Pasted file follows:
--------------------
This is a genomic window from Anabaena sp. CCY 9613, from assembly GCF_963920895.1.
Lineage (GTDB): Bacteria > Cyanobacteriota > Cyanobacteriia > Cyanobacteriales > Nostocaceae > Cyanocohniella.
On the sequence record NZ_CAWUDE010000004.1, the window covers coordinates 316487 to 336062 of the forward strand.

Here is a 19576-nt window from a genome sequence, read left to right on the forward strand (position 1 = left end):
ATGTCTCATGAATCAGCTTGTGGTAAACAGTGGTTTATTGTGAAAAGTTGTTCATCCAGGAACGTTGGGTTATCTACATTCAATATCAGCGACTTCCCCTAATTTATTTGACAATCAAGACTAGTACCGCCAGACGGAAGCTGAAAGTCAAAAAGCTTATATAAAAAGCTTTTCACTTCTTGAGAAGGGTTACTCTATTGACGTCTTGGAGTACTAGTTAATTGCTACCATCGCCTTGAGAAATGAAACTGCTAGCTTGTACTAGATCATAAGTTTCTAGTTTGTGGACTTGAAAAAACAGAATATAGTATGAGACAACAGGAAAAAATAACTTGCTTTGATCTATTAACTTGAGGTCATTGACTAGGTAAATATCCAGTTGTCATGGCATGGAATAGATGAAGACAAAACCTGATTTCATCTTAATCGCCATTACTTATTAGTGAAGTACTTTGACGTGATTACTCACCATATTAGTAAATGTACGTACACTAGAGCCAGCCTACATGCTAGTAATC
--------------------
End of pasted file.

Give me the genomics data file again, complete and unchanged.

This is a genomic window from Anabaena sp. CCY 9613, from assembly GCF_963920895.1.
Lineage (GTDB): Bacteria > Cyanobacteriota > Cyanobacteriia > Cyanobacteriales > Nostocaceae > Cyanocohniella.
On the sequence record NZ_CAWUDE010000004.1, the window covers coordinates 316487 to 336062 of the forward strand.

Here is a 19576-nt window from a genome sequence, read left to right on the forward strand (position 1 = left end):
ATGTCTCATGAATCAGCTTGTGGTAAACAGTGGTTTATTGTGAAAAGTTGTTCATCCAGGAACGTTGGGTTATCTACATTCAATATCAGCGACTTCCCCTAATTTATTTGACAATCAAGACTAGTACCGCCAGACGGAAGCTGAAAGTCAAAAAGCTTATATAAAAAGCTTTTCACTTCTTGAGAAGGGTTACTCTATTGACGTCTTGGAGTACTAGTTAATTGCTACCATCGCCTTGAGAAATGAAACTGCTAGCTTGTACTAGATCATAAGTTTCTAGTTTGTGGACTTGAAAAAACAGAATATAGTATGAGACAACAGGAAAAAATAACTTGCTTTGATCTATTAACTTGAGGTCATTGACTAGGTAAATATCCAGTTGTCATGGCATGGAATAGATGAAGACAAAACCTGATTTCATCTTAATCGCCATTACTTATTAGTGAAGTACTTTGACGTGATTACTCACCATATTAGTAAATGTACGTACACTAGAGCCAGCCTACATGCTAGTAATC